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    1. Lee, no reason why it can't go on forever as long as it is maintained.

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  5. Very impressive building. When I read your blog title, I assumed this would be about an actual meeting. Here in the USA, a town hall is a meeting of local citizens to thrash out some pressing decision, such as banning the keeping of chickens within city limits. OR it is a CNN show during primary season featuring a presidential candidate such as Elizabeth Warren fielding questions from an audience.

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    1. Cynthia, before my time, but I think we may once have had similar meetings. We elect councillors to vote on such matters as keeping chickens, but of course you can lobby them about matters.

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  6. City of Port Phillip has the loveliest and best located town hall in Melbourne, right near my home :) The gardens are lovely and the trams, as you said, are comprehensive.

    My parents were close friends with Sir Zelman and Lady Cowen.. great people, apparently.

    But the amalgamations were insane. Local government is supposed to be "local".

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    1. Hels, such a good setting. Were the Cowens St Kilda residents, somewhere near the corner of Barkley and Princes Street?

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    2. Hels, your final sentence is what we believe too - as soon as you get decision makers pushed further from the citizens you start getting lack of accountability for those decisions also.

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  7. Lovely building and beautiful green space. Yes, not a bad place to draw ones last breath. Although my desire would be at the ocean, when the grim reaper comes a calling!
    I will have to take a picture of our Town Hall. You will laugh at how small it is!

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    1. Maribeth, not all are this large or in such a setting, or nearly as nice. Yes, do take a photo of yours.

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  8. It's a beautiful building in beautiful grounds and the Portico is perfect. I like Porticos when they are correctly sized, I really dislike the modern idea of building houses (concrete blocks) with overly tall porticos leading to the front door. It looks like someone forgot it was a home being built and added a hotel entrance.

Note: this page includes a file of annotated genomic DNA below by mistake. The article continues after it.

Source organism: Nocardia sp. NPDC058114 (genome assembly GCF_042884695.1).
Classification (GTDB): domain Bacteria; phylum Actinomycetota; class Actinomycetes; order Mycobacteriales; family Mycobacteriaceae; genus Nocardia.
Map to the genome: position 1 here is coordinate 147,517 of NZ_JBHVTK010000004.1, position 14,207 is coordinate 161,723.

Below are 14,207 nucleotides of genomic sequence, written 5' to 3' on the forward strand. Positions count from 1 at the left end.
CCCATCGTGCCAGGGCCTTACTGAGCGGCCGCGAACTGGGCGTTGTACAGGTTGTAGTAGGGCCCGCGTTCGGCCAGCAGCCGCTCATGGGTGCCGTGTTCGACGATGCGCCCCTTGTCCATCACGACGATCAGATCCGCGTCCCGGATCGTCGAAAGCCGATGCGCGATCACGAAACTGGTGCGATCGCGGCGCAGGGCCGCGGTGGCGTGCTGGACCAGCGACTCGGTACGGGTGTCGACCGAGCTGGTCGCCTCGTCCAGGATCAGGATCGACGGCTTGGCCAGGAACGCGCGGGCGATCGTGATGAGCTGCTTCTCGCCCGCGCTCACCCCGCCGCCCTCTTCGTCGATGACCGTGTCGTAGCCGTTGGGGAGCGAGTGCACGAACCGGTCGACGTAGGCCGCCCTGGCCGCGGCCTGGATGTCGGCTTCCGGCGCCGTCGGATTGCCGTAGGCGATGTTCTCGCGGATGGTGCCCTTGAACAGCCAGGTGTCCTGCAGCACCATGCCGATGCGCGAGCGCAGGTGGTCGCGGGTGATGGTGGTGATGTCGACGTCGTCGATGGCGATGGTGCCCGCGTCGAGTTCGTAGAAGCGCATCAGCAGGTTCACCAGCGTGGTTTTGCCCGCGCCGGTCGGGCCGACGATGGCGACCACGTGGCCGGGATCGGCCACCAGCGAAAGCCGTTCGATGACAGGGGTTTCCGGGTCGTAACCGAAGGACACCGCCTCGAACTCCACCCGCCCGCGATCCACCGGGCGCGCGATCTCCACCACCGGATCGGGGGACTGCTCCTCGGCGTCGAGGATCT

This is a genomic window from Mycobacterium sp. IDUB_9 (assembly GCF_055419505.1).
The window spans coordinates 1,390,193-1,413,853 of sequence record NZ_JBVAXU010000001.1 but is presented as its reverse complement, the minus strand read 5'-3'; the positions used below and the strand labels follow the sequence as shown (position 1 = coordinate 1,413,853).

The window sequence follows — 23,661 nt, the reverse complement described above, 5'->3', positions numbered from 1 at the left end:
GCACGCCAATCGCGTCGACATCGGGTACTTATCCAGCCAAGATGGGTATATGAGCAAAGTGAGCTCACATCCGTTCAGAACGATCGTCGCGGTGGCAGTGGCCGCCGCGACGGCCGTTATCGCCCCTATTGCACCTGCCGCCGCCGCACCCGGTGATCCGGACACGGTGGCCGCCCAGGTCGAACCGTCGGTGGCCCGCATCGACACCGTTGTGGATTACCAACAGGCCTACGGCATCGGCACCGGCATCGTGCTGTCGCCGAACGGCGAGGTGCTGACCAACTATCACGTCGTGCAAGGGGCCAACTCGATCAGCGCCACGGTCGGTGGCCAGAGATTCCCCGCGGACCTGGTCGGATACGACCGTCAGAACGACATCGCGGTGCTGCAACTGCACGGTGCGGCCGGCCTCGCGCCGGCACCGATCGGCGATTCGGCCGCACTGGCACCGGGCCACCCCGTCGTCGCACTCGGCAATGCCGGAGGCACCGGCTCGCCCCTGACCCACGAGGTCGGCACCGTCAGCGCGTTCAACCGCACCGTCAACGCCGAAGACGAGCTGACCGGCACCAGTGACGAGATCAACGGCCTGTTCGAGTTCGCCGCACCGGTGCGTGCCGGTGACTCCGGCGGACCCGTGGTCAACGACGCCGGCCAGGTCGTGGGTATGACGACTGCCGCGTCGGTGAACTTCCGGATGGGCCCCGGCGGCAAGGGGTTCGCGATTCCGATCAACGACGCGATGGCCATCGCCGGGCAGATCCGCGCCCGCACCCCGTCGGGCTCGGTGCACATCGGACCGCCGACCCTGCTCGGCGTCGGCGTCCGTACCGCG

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    1. River, you are absolutely correct about those huge porticos.

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  9. You can't go wrong with a Palladian/Georgian style Town Hall. It lets you know where all the big decisions are made!

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    1. Cro, your architectural style descriptions are apt and while I don't really know Palladian, the name suits.

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  10. On the first glance I thought it was the "white house" lol ! Must be nice to walk in the park around.

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    1. I think it is the only town hall with some land and grass.

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  11. That is a magnificent building. It must have taken many men to build that. They were clever back then in their design, they sure did like them grand.

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    1. St Kilda was and still is an important area, now full of backpackers.

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  12. The comment about services is so true, the community gets what they pay for. I have lived in areas famous for low taxes, and the community services are terrible. I now live in area with high taxes, but the public services are strong.

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    1. Travel, remembering back to the days when Reagan was governor of California and cut taxes and everything started to fall apart.

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  13. That town hall and surrounding trees and lawn look magnificent.

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    1. Gigi, it is a good setting for a great building.

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  14. St Kilda City Hall is very grand Andrew, lovely gardens, beautifully shown here ✨

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Before you change something, find out why it is the way it is in the first place - unknown.